Adultery? Lechery? John, what got into you?
Well, apparently John's wife Elizabeth was a little frigid (which she even admits), and when tempted by the fiery, young Abigail, John just couldn't resist. Elizabeth was sick while Abigail was working for the Proctors, so she probably wasn't giving her husband much, erm, attention.
But probably the cause of John's transgression is much deeper than base physical reasons.
It's also quite possible that John Proctor was attracted to Abigail's subversive personality. Miller seems to hint at this in the first scene where we see them together. Abigail tells John that all the hullabaloo about witches isn't true. She and the other girls were just in the woods having a dance party with Tituba. Miller writes:
PROCTOR, his smile widening: Ah, you're wicked yet aren't y'! […] You'll be clapped in the stocks before you're twenty. (I.178)
The key clue here is the stage direction. It seems to indicate that Proctor is amused and charmed by Abigail's naughty antics. This would be in keeping with his personality. We see him challenging authority, from Parris to Danforth, throughout the play.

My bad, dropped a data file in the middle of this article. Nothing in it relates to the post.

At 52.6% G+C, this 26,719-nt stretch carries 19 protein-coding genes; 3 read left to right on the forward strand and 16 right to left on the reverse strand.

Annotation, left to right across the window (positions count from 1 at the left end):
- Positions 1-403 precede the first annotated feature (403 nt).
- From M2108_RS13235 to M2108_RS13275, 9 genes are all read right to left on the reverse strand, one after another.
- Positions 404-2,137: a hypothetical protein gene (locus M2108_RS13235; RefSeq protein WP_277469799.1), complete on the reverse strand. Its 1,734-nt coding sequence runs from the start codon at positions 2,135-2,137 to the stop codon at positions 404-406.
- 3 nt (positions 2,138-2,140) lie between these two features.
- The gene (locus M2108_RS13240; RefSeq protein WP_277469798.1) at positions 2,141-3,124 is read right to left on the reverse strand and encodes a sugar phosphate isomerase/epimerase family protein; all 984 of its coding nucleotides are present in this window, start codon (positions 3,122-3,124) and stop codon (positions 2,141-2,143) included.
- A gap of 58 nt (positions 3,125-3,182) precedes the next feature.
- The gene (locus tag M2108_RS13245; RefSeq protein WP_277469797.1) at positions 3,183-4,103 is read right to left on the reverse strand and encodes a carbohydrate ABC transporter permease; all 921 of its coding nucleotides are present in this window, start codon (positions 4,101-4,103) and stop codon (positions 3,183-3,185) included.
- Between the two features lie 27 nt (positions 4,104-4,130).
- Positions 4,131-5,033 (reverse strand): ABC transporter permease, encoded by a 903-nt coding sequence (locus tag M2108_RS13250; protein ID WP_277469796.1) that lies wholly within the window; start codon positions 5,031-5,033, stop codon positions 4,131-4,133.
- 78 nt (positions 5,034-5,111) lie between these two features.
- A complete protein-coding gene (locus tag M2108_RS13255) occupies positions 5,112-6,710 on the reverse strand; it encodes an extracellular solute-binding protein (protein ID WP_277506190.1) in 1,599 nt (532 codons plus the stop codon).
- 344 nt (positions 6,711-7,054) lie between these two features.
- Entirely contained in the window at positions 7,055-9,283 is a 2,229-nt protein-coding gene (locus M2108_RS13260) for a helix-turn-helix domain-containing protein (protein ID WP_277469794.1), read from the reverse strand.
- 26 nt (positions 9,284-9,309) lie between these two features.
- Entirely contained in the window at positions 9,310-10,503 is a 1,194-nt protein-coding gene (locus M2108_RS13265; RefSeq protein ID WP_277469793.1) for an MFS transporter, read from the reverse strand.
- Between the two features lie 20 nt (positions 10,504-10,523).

Man of Action
John Proctor is a passive protagonist; for the first two acts, he does little to affect the main action of the play. (Read more on this in our "Character Roles" section.) By the time Act III rolls around, however, he's all fired up. Spurred by his wife's arrest, he marches off to stop the spiraling insanity of the witch trials—and hopefully regain his own integrity in the process.
Proctor goes to court armed with three main weapons. There's Abigail's admission to him that there was no witchcraft. Also, he has Mary Warren's testimony that she and the other girls have been faking everything. Last (but not least) he's prepared to admit that he and Abigail had an affair. This would stain her now saintly reputation and discredit her in the eyes of the court. Between the wily machinations of Abigail and the bullheadedness of the court, all of these tactics fail. John only ends up publicly staining his good name and getting himself condemned for witchcraft.